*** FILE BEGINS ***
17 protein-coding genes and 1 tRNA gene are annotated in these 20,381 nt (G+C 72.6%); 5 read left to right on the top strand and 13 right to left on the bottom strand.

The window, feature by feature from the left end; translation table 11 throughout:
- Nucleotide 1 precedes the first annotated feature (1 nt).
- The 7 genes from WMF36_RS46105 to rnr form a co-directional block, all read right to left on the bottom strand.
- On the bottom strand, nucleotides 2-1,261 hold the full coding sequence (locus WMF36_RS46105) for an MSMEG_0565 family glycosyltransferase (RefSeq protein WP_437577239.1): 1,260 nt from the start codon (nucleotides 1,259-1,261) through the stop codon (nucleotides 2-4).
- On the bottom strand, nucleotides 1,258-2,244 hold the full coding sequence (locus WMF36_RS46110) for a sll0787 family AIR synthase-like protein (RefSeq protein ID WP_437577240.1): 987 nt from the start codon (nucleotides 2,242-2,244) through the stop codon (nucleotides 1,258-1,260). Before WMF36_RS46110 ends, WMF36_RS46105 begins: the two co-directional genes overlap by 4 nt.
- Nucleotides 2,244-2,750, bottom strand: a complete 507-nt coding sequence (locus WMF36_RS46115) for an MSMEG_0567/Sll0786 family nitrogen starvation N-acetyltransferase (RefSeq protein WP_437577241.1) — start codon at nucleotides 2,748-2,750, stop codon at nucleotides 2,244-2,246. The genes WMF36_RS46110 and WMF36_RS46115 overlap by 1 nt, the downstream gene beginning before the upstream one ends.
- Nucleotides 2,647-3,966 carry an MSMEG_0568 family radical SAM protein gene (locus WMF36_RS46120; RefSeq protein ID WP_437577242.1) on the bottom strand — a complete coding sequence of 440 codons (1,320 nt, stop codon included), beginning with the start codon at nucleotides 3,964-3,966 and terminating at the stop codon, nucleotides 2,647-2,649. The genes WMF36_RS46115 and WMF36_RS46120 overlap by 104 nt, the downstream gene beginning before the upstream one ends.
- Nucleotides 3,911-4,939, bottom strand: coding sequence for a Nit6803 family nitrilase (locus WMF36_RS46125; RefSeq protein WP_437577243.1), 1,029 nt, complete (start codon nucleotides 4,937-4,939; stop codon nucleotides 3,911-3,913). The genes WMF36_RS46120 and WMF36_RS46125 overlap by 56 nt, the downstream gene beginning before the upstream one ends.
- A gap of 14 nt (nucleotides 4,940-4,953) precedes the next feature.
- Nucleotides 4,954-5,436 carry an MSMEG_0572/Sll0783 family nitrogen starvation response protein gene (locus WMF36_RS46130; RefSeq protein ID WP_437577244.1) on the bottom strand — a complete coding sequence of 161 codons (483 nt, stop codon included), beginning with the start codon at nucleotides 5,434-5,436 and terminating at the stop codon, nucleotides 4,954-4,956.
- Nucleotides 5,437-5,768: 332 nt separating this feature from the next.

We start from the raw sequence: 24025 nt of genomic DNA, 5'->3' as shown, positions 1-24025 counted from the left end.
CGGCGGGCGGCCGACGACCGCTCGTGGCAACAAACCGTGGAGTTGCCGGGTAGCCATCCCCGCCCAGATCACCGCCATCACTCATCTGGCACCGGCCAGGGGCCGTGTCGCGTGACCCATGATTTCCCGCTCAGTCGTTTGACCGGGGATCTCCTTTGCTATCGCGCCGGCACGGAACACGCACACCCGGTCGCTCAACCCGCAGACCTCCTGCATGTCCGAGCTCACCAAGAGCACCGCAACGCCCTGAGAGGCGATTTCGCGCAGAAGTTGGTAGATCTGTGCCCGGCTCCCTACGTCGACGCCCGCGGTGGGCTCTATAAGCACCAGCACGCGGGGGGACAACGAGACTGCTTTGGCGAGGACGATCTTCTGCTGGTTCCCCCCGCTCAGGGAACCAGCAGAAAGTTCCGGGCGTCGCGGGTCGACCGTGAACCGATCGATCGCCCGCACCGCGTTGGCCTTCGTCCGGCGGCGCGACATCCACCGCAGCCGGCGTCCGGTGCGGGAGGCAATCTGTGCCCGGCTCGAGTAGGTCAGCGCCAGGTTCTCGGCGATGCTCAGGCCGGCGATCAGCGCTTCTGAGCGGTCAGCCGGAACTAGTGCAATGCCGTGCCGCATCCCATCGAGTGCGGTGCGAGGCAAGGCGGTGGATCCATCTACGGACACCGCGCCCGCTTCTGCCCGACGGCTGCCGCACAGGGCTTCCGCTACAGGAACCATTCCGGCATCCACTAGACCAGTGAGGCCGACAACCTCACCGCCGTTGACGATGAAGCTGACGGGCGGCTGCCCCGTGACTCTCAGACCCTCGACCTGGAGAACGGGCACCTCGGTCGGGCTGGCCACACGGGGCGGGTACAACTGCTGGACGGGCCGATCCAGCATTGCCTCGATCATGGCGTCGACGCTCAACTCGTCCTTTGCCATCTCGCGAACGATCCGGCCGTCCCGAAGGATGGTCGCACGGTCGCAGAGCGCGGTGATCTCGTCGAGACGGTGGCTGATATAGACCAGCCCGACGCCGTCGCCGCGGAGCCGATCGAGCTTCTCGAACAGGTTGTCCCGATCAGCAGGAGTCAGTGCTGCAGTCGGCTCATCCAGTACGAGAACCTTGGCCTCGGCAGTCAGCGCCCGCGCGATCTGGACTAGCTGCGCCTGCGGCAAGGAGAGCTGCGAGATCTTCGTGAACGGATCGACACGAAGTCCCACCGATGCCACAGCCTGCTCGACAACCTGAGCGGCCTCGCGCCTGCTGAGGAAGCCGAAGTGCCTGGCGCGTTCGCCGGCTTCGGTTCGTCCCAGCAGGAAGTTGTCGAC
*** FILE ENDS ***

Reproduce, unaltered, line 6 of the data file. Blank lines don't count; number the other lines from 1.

- On the bottom strand, nucleotides 1,258-2,244 hold the full coding sequence (locus WMF36_RS46110) for a sll0787 family AIR synthase-like protein (RefSeq protein ID WP_437577240.1): 987 nt from the start codon (nucleotides 2,242-2,244) through the stop codon (nucleotides 1,258-1,260). Before WMF36_RS46110 ends, WMF36_RS46105 begins: the two co-directional genes overlap by 4 nt.